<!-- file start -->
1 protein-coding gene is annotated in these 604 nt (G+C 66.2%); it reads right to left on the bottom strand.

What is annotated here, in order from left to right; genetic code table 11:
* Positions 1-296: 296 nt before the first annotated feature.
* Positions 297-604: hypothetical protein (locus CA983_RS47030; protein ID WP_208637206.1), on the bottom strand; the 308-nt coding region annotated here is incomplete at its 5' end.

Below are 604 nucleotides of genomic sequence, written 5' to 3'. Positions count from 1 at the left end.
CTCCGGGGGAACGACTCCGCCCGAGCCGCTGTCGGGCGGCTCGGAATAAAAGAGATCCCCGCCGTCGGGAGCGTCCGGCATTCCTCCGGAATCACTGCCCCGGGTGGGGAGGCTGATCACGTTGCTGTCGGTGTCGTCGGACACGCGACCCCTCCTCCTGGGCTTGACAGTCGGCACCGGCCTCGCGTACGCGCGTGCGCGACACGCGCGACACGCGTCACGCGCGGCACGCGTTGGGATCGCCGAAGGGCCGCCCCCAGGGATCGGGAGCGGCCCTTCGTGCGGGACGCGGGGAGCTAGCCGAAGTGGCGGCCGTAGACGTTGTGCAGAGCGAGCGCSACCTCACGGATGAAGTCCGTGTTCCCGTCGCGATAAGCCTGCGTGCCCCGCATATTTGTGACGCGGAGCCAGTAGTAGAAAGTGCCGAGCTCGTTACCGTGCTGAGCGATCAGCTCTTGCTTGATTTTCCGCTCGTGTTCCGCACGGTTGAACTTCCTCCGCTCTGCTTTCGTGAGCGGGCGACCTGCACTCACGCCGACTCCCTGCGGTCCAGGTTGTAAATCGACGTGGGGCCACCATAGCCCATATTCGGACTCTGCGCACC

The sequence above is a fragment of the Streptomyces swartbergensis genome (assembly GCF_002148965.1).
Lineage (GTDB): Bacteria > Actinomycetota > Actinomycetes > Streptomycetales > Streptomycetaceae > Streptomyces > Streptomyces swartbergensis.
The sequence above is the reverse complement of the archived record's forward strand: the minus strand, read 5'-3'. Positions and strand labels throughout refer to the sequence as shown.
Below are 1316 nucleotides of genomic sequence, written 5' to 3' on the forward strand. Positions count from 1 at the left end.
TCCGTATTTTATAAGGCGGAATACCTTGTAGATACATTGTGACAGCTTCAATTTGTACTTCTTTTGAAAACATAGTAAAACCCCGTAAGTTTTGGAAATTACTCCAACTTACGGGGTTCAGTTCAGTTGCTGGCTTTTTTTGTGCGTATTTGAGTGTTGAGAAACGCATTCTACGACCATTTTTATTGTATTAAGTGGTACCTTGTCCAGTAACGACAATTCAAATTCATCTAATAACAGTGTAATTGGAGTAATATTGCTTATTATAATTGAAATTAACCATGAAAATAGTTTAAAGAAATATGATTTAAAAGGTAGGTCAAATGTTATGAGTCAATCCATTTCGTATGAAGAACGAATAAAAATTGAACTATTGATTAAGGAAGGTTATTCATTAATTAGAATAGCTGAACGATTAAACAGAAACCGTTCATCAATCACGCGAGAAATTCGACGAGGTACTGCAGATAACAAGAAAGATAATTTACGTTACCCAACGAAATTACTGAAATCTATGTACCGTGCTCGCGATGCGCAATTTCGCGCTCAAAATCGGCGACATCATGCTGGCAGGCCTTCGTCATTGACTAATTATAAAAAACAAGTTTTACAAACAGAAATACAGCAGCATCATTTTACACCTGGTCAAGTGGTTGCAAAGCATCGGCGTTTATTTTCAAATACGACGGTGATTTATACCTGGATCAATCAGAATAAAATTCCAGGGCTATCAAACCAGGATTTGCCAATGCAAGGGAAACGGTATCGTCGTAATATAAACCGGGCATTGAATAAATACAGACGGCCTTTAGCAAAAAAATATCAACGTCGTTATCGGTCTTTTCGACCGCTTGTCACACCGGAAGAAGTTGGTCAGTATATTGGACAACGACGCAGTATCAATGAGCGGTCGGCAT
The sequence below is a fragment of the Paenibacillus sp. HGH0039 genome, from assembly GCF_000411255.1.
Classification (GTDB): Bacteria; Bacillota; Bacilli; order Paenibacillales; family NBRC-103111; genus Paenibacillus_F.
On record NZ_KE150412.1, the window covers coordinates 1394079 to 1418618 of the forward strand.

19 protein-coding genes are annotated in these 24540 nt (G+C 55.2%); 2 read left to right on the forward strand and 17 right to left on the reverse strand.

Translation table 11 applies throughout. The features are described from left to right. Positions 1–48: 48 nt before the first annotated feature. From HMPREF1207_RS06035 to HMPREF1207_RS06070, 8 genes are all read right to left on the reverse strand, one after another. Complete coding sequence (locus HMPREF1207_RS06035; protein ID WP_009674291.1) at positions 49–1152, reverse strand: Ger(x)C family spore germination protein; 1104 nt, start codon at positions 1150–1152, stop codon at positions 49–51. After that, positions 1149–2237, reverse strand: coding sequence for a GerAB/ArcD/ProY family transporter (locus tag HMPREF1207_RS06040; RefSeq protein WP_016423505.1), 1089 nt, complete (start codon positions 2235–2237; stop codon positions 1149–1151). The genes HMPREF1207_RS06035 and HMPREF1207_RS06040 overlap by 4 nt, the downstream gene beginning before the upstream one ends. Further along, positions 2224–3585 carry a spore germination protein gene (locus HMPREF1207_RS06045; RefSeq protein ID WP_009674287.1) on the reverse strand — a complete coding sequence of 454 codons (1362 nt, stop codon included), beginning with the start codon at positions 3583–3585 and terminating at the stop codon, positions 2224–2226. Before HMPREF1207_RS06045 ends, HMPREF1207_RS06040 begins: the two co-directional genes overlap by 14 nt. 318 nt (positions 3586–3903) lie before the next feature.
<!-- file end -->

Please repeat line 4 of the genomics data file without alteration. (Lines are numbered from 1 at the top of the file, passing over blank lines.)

* Positions 297-604: hypothetical protein (locus CA983_RS47030; protein ID WP_208637206.1), on the bottom strand; the 308-nt coding region annotated here is incomplete at its 5' end.